HC Deb 18 December 1985 vol 89 cc283-4
1. Mr. John Fraser

asked the Secretary of State for Foreign and Commonwealth Affairs if he will seek to pay an official visit to Nicaragua.

The Parliamentary Under-Secretary of State for Foreign and Commonwealth Affairs (Mr. Tim Eggar):

My right hon. and learned Friend has at present no plans to do so.

Mr. Fraser

In the absence of a visit, what steps are being taken by the Foreign and Commonwealth Office to support stability in Nicaragua so that democracy can flourish? In what strong terms has the Foreign and Commonwealth Office protested to President Reagan about the trade, terrorist and psychological vendetta which is being waged by the United States against that country and which can only bring about the reverse of what the President hopes for?

Mr. Eggar

We want Nicaragua to make progress towards genuine democracy and to end its arms build-up and support for the subversion of its neighbours. We very much regret the recent suspension of civil liberties, which we regard as a step in the wrong direction. United States' policy is a matter for the United States.

Mr. Maxwell-Hyslop

Has my hon. Friend made any representations to the Government of Nicaragua about their outrageous anti-humanitarian action in blocking British helicopters from Nicaraguan air space when they were on their way to give urgently needed relief to the victims of the Colombian earthquake?

Mr. Eggar

My hon. Friend shares widespread concern about this matter. I think that the press reports were based on misunderstanding. There was some difficulty in telephone communications between London and Managua regarding the transit of the helicopters.

Mr. Beith

Will the hon. Gentleman confirm that, in answers to me and to others, he said that the forces were well satisfied with the co-operation that they had received from Nicaraguan authorities with respect to helicopter overflights? How does he envisage the continued American action against Nicaragua helping the essential process of restoring the plural democracy and stability which many people in Nicaragua still believe can be achieved and which were originally part of the objectives of the Nicaraguan revolution?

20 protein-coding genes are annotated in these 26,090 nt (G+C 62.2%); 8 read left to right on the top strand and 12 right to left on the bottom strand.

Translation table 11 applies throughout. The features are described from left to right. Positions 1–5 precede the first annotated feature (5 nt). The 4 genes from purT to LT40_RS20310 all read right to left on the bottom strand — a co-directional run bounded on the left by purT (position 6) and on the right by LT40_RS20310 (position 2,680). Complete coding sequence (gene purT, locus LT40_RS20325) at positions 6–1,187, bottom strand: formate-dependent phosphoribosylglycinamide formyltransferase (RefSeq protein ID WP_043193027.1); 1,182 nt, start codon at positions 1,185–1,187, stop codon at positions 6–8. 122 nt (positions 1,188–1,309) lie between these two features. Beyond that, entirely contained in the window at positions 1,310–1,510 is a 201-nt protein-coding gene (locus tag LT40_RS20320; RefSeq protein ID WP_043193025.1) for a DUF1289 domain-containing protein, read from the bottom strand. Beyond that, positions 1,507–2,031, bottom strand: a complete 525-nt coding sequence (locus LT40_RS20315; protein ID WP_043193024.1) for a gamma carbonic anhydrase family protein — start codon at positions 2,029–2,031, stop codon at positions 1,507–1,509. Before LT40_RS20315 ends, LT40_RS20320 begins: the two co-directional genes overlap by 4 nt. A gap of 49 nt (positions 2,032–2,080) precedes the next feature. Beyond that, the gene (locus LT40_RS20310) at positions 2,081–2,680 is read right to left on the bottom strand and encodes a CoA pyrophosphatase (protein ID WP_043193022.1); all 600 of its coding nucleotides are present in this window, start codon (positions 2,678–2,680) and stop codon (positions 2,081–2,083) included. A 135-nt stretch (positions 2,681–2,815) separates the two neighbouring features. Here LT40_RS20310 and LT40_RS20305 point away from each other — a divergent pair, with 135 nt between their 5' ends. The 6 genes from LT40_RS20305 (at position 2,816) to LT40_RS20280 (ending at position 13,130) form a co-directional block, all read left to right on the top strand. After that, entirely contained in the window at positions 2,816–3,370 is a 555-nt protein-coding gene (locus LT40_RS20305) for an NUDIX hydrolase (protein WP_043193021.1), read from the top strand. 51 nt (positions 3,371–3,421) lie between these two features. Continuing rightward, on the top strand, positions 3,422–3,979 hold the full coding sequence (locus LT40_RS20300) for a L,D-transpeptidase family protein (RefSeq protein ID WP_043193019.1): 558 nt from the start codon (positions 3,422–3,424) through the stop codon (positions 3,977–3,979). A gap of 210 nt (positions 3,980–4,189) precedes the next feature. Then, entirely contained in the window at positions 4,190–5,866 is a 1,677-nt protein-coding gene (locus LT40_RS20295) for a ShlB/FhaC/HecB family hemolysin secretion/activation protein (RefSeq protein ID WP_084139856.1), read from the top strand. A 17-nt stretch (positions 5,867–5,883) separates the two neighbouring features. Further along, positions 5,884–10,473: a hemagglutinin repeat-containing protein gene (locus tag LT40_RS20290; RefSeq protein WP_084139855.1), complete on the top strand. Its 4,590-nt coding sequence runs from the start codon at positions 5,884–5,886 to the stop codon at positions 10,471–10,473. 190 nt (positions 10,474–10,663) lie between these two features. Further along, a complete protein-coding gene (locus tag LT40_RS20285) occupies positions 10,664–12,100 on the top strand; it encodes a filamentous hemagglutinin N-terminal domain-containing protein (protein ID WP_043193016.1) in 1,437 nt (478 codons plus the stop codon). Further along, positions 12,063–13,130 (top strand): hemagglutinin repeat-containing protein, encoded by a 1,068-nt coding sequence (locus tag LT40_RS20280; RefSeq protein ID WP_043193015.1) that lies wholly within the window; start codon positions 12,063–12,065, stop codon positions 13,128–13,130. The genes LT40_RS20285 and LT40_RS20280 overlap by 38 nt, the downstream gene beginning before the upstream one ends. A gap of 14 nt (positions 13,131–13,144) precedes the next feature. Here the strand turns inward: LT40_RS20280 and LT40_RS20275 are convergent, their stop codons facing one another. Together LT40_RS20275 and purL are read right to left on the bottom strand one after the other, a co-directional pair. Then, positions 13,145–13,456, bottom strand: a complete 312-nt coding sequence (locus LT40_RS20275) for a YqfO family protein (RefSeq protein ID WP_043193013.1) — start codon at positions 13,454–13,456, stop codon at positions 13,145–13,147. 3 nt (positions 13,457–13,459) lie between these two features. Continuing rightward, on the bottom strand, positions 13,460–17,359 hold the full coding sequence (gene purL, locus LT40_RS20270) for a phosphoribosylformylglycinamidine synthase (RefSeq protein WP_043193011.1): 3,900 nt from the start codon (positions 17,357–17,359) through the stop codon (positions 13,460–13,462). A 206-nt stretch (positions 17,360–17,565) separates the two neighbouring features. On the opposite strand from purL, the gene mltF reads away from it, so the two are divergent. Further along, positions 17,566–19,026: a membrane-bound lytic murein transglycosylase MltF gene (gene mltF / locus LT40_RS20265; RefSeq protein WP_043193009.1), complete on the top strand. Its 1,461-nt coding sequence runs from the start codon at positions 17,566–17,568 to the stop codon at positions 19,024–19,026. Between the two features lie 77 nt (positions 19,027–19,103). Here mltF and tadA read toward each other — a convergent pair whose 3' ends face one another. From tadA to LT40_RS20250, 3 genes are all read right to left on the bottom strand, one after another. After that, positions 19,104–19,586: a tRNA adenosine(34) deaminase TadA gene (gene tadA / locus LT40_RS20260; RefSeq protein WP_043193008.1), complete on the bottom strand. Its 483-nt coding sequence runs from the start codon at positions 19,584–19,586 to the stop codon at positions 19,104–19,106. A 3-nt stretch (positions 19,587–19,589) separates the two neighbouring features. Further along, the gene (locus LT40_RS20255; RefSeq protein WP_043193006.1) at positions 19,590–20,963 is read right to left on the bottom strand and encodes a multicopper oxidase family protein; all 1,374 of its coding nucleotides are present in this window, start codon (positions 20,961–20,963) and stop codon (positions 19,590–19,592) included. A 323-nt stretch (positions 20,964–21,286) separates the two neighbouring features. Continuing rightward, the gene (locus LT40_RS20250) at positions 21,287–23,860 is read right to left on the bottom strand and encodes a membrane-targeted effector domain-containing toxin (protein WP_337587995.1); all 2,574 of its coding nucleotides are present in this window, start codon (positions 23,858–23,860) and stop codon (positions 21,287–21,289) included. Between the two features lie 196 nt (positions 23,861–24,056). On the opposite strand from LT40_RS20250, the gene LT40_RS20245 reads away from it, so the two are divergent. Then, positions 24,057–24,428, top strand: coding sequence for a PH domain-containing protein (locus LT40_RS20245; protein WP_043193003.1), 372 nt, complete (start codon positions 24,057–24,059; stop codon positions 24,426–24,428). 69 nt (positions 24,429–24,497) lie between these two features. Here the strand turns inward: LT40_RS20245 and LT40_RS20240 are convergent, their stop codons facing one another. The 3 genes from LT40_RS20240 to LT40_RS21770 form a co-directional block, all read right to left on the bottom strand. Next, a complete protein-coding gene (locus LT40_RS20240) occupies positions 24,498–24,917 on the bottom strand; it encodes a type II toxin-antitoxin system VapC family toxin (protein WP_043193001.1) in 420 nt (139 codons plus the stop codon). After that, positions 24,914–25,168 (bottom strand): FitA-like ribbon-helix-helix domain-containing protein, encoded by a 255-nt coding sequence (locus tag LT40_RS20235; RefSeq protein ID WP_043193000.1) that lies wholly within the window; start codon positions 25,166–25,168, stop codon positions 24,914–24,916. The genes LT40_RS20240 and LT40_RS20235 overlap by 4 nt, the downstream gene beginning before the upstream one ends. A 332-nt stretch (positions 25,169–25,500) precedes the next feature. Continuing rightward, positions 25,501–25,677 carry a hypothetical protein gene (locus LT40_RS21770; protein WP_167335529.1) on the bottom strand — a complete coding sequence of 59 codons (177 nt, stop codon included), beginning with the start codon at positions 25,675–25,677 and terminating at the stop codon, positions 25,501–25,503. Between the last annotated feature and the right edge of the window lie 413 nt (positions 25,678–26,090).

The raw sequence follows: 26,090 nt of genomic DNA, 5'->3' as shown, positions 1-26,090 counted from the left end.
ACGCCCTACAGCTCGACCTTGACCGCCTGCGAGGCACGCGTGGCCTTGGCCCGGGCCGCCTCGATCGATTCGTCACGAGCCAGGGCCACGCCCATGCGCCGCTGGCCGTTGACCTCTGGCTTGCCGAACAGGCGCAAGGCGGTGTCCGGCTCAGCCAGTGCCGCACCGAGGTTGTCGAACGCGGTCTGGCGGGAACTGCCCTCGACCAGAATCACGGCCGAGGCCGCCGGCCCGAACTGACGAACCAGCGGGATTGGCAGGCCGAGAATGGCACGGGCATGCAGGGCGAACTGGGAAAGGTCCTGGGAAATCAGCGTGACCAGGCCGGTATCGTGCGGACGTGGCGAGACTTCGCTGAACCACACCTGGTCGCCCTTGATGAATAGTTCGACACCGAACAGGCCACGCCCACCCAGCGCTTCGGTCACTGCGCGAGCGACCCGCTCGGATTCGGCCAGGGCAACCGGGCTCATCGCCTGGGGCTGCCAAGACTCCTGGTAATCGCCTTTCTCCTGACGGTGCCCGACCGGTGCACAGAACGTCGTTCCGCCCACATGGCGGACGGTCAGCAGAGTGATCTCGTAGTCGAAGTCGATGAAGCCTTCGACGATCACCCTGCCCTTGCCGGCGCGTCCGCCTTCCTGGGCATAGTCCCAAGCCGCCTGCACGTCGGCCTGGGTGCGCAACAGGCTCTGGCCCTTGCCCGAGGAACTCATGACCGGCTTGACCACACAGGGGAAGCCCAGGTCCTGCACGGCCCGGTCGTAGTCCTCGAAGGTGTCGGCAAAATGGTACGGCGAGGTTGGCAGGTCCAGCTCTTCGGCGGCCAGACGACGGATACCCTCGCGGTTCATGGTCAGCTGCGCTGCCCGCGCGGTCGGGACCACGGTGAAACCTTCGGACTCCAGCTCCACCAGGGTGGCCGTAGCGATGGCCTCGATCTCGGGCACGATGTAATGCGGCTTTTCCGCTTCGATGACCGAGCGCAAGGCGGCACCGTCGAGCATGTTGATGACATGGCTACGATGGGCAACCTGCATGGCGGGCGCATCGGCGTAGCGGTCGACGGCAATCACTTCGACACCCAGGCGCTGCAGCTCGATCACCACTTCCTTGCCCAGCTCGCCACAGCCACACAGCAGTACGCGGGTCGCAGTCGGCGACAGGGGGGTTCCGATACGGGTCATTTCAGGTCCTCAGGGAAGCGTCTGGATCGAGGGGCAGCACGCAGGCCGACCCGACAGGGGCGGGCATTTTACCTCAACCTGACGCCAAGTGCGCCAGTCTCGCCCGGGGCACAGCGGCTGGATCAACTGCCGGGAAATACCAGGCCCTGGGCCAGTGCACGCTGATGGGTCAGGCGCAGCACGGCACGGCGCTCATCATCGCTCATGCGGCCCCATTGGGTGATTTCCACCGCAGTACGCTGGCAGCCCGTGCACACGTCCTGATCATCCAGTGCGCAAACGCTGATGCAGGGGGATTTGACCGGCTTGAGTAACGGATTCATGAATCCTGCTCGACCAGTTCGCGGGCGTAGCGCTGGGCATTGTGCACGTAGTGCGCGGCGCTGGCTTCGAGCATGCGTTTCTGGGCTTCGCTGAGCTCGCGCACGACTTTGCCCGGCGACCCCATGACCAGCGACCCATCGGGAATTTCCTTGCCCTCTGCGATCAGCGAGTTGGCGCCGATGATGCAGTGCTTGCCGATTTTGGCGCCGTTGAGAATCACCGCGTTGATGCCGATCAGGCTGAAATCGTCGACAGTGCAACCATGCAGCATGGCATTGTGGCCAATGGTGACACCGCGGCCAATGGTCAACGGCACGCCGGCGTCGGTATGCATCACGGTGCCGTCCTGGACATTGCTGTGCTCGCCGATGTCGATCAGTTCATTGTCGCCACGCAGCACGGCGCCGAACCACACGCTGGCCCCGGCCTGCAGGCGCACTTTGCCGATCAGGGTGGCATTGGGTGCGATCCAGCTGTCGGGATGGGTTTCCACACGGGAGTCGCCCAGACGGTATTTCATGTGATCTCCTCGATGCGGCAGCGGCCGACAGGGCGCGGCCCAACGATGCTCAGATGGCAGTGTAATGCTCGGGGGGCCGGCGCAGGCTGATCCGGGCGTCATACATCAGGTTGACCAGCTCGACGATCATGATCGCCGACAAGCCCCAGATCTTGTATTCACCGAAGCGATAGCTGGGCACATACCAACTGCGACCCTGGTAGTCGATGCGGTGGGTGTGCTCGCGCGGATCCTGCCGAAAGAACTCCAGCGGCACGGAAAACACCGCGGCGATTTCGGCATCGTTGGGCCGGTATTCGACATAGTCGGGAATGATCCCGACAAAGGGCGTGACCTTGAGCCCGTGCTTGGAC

Mr. Eggar

I confirm the replies that I gave about the helicopters. The Americans continue to support the Contadora process.

Mr. Peter Bruinvels

Is my hon. Friend aware of the daft suggestion of the so-called moderate leader of Haringey council, Councillor Bernie Grant, who said that only Nicaraguan coffee beans could be sold and distributed in the council chamber and around Haringey? Is that not just as daft and offensive as poor old Leicester city council trying to twin with Nicaragua?

Mr. Speaker

Order. That is a bit wide of a visit.

Mr. Eggar

I understand that Haringey council's leader has directed that only Nicaraguan coffee should be drunk in the Haringey civic centre. I understand also that the coffee has a distinctive taste, which may not please the majority of people unless they are used to it. The same could be said about Mr. Bernie Grant.

Mr. Heffer

Does the Minister agree that it is time that the Government, as a friend of the Government of the United States, informed them that Britain believes genuinely in democracy and that they should stop their nonsense in relation to Nicaragua because it is driving that country into the Soviet sphere of influence, which is what happened to Cuba in the past? Will the Americans never learn from their mistakes?

Mr. Eggar

We have our policy with regard to Nicaragua. As I have said, we support the comprehensive and verifiable Contadora agreement, which is based on the 21 Contadora principles. The American Government also support the agreement.

Mr. Foulkes

Does the Minister not see the contradiction in making comments about Nicaragua but refusing to say anything about American policy towards it? Has he noted that President Betancur, who is the architect of Contadora, has said that the greatest single obstacle to achieving peace in central America is continued American support of the Contras? That goes for military as well as financial support. Will the British Government break away from the coat-tails of America for once and condemn financial and military aid to the Contras?

Mr. Eggar

I would listen with a great deal more respect to the hon. Gentleman if he, for once, condemned the recent suspension of civil liberties by the Nicaraguan Government.

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